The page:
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Inflammatory Bowel Disease

Colitis has been recognised in humans for many centuries. until the 19th century, when a classical description of ulcerative colitis was made, all episodes of colitis were thought to be due to infection.

In 1932 Dr Crohn and his co-workers described inflammation of the last section of the small bowel (also called the terminal ileum) and this condition is now known as Crohn’s disease. It was not until the 1960’s that a clear distinction was made between ulcerative colitis and Crohn’s disease of the colon.

The term inflammatory bowel disease is now used to describe both ulcerative colitis and Crohn’s disease. These disorders are chronic inflammatory conditions of the wall of the gastrointestinal tract. The cause is still unknown. At the time of diagnosis, it is sometimes hard to differentiate which condition is present, but later it usually becomes clear whether it is either ulcerative colitis or Crohn’s disease.

Ulcerative Colitis

Ulcerative colitis is inflammation of the mucous membrane or lining of the large bowel (the colon) and the last section of the large bowel (the rectum). If only the rectum is involved, it is called ulcerative proctitis. This is less serious and rarely progresses to involve the whole colon.

Crohn’s Disease

Crohn’s disease is inflammation of the full wall thickness of the intestine rather than just the lining. It may involve any part of the digestive tract but most frequently occurs in:

  • the terminal ileum (the last section of the small bowel) – and is called ileitis
  • the large bowel – called colitis
  • both the small and large bowel – called ileo-colitis

Differentiating the two conditions

Both ulcerative colitis and Crohn’s disease involve chronic inflammation of the bowel wall. Microscopic examination of the tissue obtained by biopsy or surgery can help a pathologist differentiate between the two conditions.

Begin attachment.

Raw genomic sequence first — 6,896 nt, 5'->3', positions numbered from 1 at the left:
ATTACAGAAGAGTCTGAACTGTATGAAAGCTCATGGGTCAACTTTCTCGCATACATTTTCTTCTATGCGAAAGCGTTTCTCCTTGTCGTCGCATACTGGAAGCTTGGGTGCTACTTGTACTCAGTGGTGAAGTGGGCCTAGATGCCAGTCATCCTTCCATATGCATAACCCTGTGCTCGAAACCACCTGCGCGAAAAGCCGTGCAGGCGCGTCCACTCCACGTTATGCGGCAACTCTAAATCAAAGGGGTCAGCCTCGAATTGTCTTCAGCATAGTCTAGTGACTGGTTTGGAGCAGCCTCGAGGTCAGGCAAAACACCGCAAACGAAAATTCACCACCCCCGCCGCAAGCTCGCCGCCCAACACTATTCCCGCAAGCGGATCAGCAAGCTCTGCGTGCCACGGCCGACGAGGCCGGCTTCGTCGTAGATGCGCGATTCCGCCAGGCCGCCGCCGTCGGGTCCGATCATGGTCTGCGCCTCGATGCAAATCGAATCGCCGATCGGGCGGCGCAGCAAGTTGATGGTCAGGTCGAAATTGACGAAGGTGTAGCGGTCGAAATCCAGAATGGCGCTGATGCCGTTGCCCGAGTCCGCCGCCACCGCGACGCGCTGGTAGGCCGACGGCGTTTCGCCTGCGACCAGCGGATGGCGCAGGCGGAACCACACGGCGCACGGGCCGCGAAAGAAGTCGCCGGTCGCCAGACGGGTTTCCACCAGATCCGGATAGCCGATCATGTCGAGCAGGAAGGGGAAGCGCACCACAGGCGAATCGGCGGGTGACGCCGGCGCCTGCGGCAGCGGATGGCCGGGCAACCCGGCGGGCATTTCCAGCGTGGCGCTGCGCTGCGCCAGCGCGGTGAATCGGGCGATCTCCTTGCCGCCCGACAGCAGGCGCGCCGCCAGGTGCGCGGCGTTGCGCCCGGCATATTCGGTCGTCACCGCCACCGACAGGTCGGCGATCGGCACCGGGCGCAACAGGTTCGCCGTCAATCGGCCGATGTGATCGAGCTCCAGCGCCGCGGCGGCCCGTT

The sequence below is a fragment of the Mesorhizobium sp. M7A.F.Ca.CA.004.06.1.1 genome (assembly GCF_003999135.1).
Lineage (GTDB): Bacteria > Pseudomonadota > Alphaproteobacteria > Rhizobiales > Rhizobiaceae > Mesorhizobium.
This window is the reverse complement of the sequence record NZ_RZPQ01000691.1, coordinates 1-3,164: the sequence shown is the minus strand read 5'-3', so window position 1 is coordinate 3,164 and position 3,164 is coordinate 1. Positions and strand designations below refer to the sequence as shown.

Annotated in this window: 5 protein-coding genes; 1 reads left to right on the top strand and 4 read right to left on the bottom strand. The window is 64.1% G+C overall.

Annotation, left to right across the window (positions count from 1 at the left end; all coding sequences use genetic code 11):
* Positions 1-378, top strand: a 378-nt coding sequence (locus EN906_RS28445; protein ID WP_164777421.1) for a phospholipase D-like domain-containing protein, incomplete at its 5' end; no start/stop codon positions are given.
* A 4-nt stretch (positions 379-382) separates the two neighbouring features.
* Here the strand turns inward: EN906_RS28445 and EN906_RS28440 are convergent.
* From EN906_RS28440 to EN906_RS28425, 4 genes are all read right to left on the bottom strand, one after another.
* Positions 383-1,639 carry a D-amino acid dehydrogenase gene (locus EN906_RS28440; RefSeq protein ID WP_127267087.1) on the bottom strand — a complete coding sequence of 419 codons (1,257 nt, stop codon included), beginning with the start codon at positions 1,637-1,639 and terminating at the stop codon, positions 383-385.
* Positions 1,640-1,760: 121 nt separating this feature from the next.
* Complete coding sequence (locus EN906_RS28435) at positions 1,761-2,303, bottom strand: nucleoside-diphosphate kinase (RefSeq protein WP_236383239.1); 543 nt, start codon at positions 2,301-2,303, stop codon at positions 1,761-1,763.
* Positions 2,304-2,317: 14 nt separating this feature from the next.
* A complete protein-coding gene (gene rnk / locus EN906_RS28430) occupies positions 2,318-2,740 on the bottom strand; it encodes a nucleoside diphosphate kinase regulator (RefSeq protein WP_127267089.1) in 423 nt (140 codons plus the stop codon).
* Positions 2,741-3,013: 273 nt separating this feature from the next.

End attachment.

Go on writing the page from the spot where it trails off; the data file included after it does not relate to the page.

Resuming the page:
Ulcerative colitis is confined to the superficial layers lining the bowel wall. It is most severe in the rectum and may spread throughout the colon.

Crohn’s disease, on the other hand, can appear in any part of the gastrointestinal tract. Mast commonly it involved the colon or small bowel, especially the ileum. It can involve the mouth, oesophagus, stomach, or anus but this is rare. Crohn’s disease may be discontinuous, skipping areas of the bowel so that part of the bowel in inflamed and ulcerated, and part is normal. Crohn’s disease involves all layers of the bowel wall and tends to form strictures (areas of narrowing) and fistulae (connections between the bowel and another loop of the bowel, or between the bowel and other organs such as skin, bladder, vagina).

The cause of ulcerative colitis and Crohn’s disease are unknown. It is thought that factors within the body as well as environmental factors may be important in causing a change in the gut of individuals who are susceptible to inflammatory bowel disease. The specific nature of these factors is unknown.

Genetic factors– The exact nature of genetic factors that are important in the development of inflammatory bowel disease are obscure. Family and twin studies show an increased frequency of inflammatory bowel disease in related individuals. However, children of those with inflammatory bowel disease are rarely affected and family screening is not needed.

Diet – Despite many studies, no specific dietary factors have been shown to cause inflammatory bowel disease.

Infectious Agents – There have been many studies bet there is no convincing evidence that inflammatory bowel disease is caused by infectious agents such as viruses or bacteria. Inflammatory bowel disease is not contagious.

Drugs– Drugs used to treat arthritis and rheumatism (non-steroidal anti-inflammatory drugs or NSAIDS), may precipitate relapses of inflammatory bowel disease.

Smoking – Ulcerative colitis is less common in smokers. There is evidence that both initial attacks and relapses may be associated with stopping smoking. However, smoking is not recommended as therapy.

Psychogenic factors– There is no evidence that particular personality types or emotional stress cause inflammatory bowel disease. However, emotional stress may increase suffering and the severity of the symptoms. The disease or its treatment may have a psychological influence which may cause depression.

Immune System – A disturbance of the immune system may be involved in inflammatory bowel disease.